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Price increase of $20 on the BrandingIrons


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I don't mind you setting prices as you wish, I don't mind you trying to get picked up by a specific site to expand your profile, I don't mind you creating on the edge. But I do mind you saying the BrandingIron is functional but not to be used, calling it decorative to cover your ass for legal reasons. That strikes me as wholly disingenuous on your part. Which, can quickly cancel out any good faith units you've built with the online community. Honesty prevails here.

Make things that are safe to use, use disclaimers for orders, say things as they are. My opinion.
#1 Shelley Noble on 2009-12-01 18:55 (Reply)

The point is a fair one. And I totally get what you want to say. I've used it and would recommend it to friends. But, it does get hot and someone might burn themselves with it. Logic dictates that a cautionary note would suffice. But, because we live in a world where your washing machine comes with a warning telling you not to put children or cats in it, I have to be confusing indeed.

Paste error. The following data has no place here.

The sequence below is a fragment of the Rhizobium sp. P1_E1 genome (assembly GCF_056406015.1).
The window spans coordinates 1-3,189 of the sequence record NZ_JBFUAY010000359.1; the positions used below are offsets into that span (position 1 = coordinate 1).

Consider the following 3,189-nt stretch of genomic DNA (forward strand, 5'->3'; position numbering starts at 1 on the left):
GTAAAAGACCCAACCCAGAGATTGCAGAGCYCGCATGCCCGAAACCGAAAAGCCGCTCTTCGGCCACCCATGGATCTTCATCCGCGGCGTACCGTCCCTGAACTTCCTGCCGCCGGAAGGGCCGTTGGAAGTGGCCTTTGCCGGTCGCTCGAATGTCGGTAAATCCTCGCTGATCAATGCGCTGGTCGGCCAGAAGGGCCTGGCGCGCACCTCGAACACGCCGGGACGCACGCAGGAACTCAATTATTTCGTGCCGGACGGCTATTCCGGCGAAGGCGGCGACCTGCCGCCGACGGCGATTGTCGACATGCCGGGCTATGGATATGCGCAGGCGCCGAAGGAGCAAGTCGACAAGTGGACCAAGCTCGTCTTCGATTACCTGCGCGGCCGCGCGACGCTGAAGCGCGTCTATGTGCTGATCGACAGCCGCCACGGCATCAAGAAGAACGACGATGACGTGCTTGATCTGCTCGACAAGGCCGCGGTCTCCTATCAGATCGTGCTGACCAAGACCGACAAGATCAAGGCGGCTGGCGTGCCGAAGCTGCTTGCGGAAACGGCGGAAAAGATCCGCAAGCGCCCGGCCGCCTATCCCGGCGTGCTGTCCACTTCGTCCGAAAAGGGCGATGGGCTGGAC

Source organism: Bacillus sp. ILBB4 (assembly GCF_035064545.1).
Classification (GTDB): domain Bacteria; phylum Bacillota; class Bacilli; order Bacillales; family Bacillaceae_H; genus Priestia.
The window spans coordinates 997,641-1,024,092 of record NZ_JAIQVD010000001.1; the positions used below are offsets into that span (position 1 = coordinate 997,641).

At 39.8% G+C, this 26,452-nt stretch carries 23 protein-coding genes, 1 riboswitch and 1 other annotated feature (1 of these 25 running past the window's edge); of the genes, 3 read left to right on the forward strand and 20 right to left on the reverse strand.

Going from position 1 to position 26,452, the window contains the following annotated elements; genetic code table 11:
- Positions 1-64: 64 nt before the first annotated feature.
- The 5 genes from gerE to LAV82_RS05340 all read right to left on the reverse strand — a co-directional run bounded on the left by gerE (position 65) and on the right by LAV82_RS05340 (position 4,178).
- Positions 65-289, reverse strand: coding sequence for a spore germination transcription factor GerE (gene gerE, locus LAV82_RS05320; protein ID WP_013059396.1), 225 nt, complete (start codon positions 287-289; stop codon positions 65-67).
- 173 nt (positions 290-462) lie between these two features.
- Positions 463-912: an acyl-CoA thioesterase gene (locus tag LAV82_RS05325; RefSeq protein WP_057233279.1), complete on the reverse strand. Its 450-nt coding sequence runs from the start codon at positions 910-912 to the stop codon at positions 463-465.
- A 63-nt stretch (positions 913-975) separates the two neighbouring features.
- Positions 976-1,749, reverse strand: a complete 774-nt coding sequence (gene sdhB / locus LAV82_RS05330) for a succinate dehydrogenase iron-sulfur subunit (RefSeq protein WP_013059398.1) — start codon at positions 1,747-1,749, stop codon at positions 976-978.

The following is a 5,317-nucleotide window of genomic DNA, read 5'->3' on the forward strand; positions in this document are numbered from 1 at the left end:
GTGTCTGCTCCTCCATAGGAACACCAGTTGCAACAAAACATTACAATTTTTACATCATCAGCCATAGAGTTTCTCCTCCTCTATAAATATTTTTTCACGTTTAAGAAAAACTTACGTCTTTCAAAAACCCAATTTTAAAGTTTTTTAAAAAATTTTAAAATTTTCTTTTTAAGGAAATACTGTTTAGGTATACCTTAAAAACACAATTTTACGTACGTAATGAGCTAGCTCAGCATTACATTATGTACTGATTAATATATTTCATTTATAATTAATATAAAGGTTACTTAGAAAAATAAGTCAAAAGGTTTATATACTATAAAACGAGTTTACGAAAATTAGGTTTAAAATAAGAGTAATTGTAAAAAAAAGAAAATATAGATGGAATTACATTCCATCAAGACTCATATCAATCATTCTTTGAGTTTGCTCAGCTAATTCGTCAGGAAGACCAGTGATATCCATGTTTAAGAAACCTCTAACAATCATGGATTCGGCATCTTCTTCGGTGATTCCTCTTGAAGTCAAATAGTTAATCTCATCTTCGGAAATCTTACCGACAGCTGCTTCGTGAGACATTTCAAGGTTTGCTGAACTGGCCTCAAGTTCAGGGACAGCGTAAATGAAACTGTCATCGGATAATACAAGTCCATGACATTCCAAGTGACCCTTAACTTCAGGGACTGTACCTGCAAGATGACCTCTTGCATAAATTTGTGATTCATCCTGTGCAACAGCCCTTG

So should we not sell it because of this? If our community thought that this was the case I'll stop selling it. So tell me and I'll take it offline. We live and die by those credits you mention, and we realize that. We are also building an as ethical, honest, trustworthy a business as we can.

I'm not trying to be disingenuous. I'm trying to balance a fine line between "making" and possible legal risks to something we've worked very hard to build, Shapeways. How should we phrase it? What should we do? Or should we just cancel this?

I have an inherent problem with a state of affairs where fire, manned flight, the internal combustion engine and most innovation would be blocked by "legal." I understand that legal structures, liability and warranty have evolved to protect consumers but I at least hope that people understand that I'm trying to balance a series of best interests here. So what do you suggest?
#2 Joris on 2009-12-01 20:35 (Reply)
hmm, I was about to order this, as something that might get used a few times but was more of a "neat thing". I had it saved in an open tabs for a week or so and then when I finally got around to ordering the price jumped by $20, the price was high for what it is before, but something I could live with, but now it doesn't feel right to me considering I wanted simple text , two letters.